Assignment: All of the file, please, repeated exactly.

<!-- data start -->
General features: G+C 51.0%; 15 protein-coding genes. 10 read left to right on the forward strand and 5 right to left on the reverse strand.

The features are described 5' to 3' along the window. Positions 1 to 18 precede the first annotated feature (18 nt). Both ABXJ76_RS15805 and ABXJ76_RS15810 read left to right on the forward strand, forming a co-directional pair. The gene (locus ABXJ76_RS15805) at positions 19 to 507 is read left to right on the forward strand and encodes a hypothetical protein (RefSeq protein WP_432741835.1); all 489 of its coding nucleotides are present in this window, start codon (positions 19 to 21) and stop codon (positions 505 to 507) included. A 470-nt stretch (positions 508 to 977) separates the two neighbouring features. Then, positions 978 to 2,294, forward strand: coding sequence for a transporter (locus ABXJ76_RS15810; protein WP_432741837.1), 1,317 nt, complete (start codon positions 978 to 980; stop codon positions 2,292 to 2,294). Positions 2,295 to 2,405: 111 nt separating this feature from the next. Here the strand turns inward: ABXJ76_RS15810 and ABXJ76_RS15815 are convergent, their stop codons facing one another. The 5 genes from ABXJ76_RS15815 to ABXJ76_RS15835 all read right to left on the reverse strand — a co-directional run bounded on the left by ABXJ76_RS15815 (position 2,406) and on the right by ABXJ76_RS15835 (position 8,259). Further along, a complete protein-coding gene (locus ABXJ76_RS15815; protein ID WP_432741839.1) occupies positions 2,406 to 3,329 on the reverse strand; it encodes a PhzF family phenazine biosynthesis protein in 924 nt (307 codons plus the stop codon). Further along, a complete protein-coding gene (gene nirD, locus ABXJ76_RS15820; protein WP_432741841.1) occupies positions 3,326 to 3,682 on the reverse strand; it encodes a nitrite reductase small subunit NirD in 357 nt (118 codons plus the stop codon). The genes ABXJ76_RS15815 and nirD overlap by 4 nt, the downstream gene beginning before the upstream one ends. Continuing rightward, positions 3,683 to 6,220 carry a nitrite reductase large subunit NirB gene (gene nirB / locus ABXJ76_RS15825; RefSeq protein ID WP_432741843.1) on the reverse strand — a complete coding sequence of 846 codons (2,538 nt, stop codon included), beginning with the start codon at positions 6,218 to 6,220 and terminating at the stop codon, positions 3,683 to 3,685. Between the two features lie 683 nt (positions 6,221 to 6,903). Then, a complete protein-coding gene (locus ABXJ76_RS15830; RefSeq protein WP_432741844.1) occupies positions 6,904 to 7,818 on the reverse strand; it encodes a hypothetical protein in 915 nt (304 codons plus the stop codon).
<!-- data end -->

General features: G+C 51.0%; 15 protein-coding genes. 10 read left to right on the forward strand and 5 right to left on the reverse strand.

The features are described 5' to 3' along the window. Positions 1 to 18 precede the first annotated feature (18 nt). Both ABXJ76_RS15805 and ABXJ76_RS15810 read left to right on the forward strand, forming a co-directional pair. The gene (locus ABXJ76_RS15805) at positions 19 to 507 is read left to right on the forward strand and encodes a hypothetical protein (RefSeq protein WP_432741835.1); all 489 of its coding nucleotides are present in this window, start codon (positions 19 to 21) and stop codon (positions 505 to 507) included. A 470-nt stretch (positions 508 to 977) separates the two neighbouring features. Then, positions 978 to 2,294, forward strand: coding sequence for a transporter (locus ABXJ76_RS15810; protein WP_432741837.1), 1,317 nt, complete (start codon positions 978 to 980; stop codon positions 2,292 to 2,294). Positions 2,295 to 2,405: 111 nt separating this feature from the next. Here the strand turns inward: ABXJ76_RS15810 and ABXJ76_RS15815 are convergent, their stop codons facing one another. The 5 genes from ABXJ76_RS15815 to ABXJ76_RS15835 all read right to left on the reverse strand — a co-directional run bounded on the left by ABXJ76_RS15815 (position 2,406) and on the right by ABXJ76_RS15835 (position 8,259). Further along, a complete protein-coding gene (locus ABXJ76_RS15815; protein ID WP_432741839.1) occupies positions 2,406 to 3,329 on the reverse strand; it encodes a PhzF family phenazine biosynthesis protein in 924 nt (307 codons plus the stop codon). Further along, a complete protein-coding gene (gene nirD, locus ABXJ76_RS15820; protein WP_432741841.1) occupies positions 3,326 to 3,682 on the reverse strand; it encodes a nitrite reductase small subunit NirD in 357 nt (118 codons plus the stop codon). The genes ABXJ76_RS15815 and nirD overlap by 4 nt, the downstream gene beginning before the upstream one ends. Continuing rightward, positions 3,683 to 6,220 carry a nitrite reductase large subunit NirB gene (gene nirB / locus ABXJ76_RS15825; RefSeq protein ID WP_432741843.1) on the reverse strand — a complete coding sequence of 846 codons (2,538 nt, stop codon included), beginning with the start codon at positions 6,218 to 6,220 and terminating at the stop codon, positions 3,683 to 3,685. Between the two features lie 683 nt (positions 6,221 to 6,903). Then, a complete protein-coding gene (locus ABXJ76_RS15830; RefSeq protein WP_432741844.1) occupies positions 6,904 to 7,818 on the reverse strand; it encodes a hypothetical protein in 915 nt (304 codons plus the stop codon).